With grammatical gender, the assignation of a noun as either masculine or feminine is often arbitrary and does not relate to the item being described. With semantic gender, the meaning of the noun does determine its gender. A bachelor, husband, stallion or cockerel, for example, is male; a wife, sister, mare or hen is female. Again, something that translators need to factor into their work when they translate gender terms.
There’s a fine balance between remaining true to the source document and producing a translation that applies gender neutral language. The client’s wishes will come into play here, of course, but there are certain tips that translators can keep in mind in order to produce more gender neutral translations.
The first tip is to consider the use of gender neutral terms wherever feasible - police officer instead of policeman, firefighter instead of fireman, server instead of waitress, and so on. Of course, this quickly comes unstuck when translating into a language that forces a choice between two gendered nouns (and where other elements of the sentence must be treated differently based on that choice), but it’s still a desirable approach wherever it is possible.
If you’re in the position of having to choose between a masculine or feminine word (let’s say you’re translating from English into Portuguese and have to use either the feminine ‘doutora’ or the masculine ‘doutor’ for ‘doctor’), then it’s time to consider context and societal assumptions. Should you use ‘doutor’ and conform to ingrained gender bias, opt for ‘doutora’ and chance confusing the reader or try and find a gender neutral term that risks making the text less clear?
As I’ve mentioned, dialogue with the client is important here, as they may have a clear preference on how to treat such issues. Another option is to use ‘doutor/doutora’ if doing so would serve within the context of the document.
There is no single, definitive correct approach here. The same is true with pronouns - the treatment of them will depend on the context and the languages in question. What is key is that the translator keep up with current thinking on gender neutral pronouns in the languages with which they work.
In English, it’s possible to use ‘they’ and ‘their’ to refer to an individual when their gender - as I did in the preceding sentence and in this one. However, this isn’t possible in languages where ‘they’ and ‘their’ only have masculine and feminine terms. In this case, the translator will need to look at more recently introduced gender neutral terms, which many languages are now using. Many of these terms are still subject to debate, so again dialogue with the client is important.
As well as using nouns that are always a certain gender, gendered languages may also use male and female versions of the same word. Job descriptions are a prime example of this. In German, for example, a male teacher is a ‘Lehrer’ while a female teacher is a ‘Lehrerin’. In Portuguese, it’s ‘professor’ or ‘professora.’ In Spanish it’s ‘profesor’ or ‘profesora’. And so on and so forth with different languages and different professions.
For a human translator, this can cause issues if they don’t have enough context to know the gender of the teacher. For a machine, even with context provided, the translation quickly becomes inaccurate.
I quickly put Google Translate to the test with the ‘teacher’ example. I entered “I am a teacher” with no context. This produced translations that used ‘Lehrer’ in German and ‘professor’ in Portuguese, with Google Translate assuming in both cases that I am a male teacher. In Spanish, it gave me two options, using ‘profesor’ and ‘profesora’ with a note that translations are gender-specific – a step in the right direction, at least.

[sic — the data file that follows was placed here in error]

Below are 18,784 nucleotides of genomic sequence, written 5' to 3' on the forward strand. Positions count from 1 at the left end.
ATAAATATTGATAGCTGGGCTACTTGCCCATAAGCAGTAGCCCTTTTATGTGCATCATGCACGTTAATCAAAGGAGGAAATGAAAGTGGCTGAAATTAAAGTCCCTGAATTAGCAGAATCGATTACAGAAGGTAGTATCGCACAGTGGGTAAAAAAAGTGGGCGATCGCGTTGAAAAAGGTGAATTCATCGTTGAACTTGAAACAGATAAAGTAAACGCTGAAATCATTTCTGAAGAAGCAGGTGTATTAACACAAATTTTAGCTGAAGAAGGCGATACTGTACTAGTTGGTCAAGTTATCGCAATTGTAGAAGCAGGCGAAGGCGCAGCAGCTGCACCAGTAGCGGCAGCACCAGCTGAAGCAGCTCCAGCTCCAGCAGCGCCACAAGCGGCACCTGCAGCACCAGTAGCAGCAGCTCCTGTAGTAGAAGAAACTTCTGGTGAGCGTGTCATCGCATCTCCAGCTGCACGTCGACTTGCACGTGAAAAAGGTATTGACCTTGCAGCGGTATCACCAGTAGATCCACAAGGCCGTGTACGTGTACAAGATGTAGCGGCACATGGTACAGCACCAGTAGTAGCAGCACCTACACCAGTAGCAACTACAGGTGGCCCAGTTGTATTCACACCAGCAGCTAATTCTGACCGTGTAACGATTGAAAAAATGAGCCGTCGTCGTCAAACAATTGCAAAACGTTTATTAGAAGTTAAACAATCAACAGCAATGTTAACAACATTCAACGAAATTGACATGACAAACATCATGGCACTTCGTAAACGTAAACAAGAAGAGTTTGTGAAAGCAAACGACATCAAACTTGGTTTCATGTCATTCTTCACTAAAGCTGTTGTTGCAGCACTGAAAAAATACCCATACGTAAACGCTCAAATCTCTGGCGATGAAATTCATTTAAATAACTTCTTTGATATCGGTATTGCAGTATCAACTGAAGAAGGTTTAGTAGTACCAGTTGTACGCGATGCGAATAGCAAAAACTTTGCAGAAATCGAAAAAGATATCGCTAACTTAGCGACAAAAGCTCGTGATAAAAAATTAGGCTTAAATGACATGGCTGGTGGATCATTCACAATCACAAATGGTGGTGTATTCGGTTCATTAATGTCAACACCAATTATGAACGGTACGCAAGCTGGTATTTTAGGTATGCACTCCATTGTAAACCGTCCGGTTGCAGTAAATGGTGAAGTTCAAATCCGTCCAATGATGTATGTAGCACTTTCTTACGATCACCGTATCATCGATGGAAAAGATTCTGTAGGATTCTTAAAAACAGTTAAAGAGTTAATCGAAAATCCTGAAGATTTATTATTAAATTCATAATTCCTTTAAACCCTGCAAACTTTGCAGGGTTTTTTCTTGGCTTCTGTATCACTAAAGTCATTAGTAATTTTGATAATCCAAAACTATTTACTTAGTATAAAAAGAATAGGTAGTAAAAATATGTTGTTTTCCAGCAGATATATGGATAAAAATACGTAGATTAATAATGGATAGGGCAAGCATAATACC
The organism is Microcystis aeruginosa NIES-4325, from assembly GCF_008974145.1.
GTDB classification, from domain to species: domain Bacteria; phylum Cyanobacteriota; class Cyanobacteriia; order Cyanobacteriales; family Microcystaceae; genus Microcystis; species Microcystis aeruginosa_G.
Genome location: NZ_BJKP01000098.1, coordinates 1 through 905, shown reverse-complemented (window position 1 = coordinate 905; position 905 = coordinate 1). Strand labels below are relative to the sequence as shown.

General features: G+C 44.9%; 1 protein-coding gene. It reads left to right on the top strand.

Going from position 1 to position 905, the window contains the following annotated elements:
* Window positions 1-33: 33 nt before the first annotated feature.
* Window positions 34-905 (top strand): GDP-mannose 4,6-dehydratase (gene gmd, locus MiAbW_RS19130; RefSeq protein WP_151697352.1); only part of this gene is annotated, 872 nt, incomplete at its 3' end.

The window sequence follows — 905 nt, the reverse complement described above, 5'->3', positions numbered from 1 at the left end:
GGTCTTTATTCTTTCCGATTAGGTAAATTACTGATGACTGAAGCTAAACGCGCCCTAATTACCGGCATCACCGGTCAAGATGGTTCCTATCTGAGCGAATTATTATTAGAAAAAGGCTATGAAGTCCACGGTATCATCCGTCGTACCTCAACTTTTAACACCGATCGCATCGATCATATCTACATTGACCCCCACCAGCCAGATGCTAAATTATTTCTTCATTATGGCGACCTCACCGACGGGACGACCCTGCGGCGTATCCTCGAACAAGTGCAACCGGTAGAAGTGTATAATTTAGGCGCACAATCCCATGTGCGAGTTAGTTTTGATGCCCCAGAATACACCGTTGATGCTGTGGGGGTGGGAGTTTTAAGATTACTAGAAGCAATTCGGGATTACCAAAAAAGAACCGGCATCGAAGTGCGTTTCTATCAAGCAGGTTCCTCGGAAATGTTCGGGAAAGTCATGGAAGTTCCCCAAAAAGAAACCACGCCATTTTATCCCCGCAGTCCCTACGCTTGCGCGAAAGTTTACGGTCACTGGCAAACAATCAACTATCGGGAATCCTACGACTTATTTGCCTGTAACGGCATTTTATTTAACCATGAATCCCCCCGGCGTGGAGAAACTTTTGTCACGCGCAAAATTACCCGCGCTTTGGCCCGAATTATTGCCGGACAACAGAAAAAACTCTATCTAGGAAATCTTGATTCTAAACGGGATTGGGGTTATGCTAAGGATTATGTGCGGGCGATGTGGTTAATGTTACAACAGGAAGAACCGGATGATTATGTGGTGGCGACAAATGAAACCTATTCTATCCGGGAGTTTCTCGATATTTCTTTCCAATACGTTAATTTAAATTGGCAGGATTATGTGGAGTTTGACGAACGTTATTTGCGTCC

Next, I introduced context: “My teacher is helpful. She helps me learn.” A simple couple of sentences that make it explicitly clear that I am talking about a female teacher. The results speak for themselves.
German: Mein Lehrer ist hilfreich. Sie hilft mir beim Lernen.
Portuguese: Meu professor é útil. Ela me ajuda a aprender.
Spanish: Mi profesor es útil. Ella me ayuda a aprender.
Despite the additional context, with the use of the word ‘she’, both the German and Portuguese translations still assign a male gendered word. The only difference here is that the Spanish translation now does too – a step backwards from the previous translation.
The point here is not to bash machine translation in general – it’s simply to showcase the importance of outstanding quality assurance processes when it comes to machine translations, including those to and from gendered languages. You can read more about how to assess the quality of translation via the link below.
Read more: How Is Machine Translation Quality Assessed?
When it comes to how to translate gendered language, translation agencies need to ensure they have robust processes in place. At Tomedes, this starts from our initial discussions with each of the translation professionals with whom we work. Certainly, we ensure that each of our translators has outstanding language skills, but we also look for individuals who are specialists in particular fields and who keep their language skills fresh. That includes keeping up with recent language developments and having their finger on the pulse of societal shifts in attitude (and accompanying linguistic evolution).
Quality assurance also plays a big part in Tomedes’ approach to tackling gender neutrality issues and creating accurate translations of gendered languages. We ensure that every translation is carefully reviewed before it is shared with the client. This includes an awareness of gender bias and the need to use accurate and appropriate gendered, natural gender and genderless language, as befits the context of each document.
I hope that the above has inspired you to pause and think about the treatment of gender in the translation process. It’s not always easy to translate gender but doing so is often an everyday part of a translator’s work. As such, it’s something that it’s worth stepping back and thinking about from time to time, particularly given the shifting context in many societies around gender and gender bias these days.
If you have any questions relating to translation gender issues or have a document to translate in a natural gender language, English, please feel free to speak to the Tomedes team today.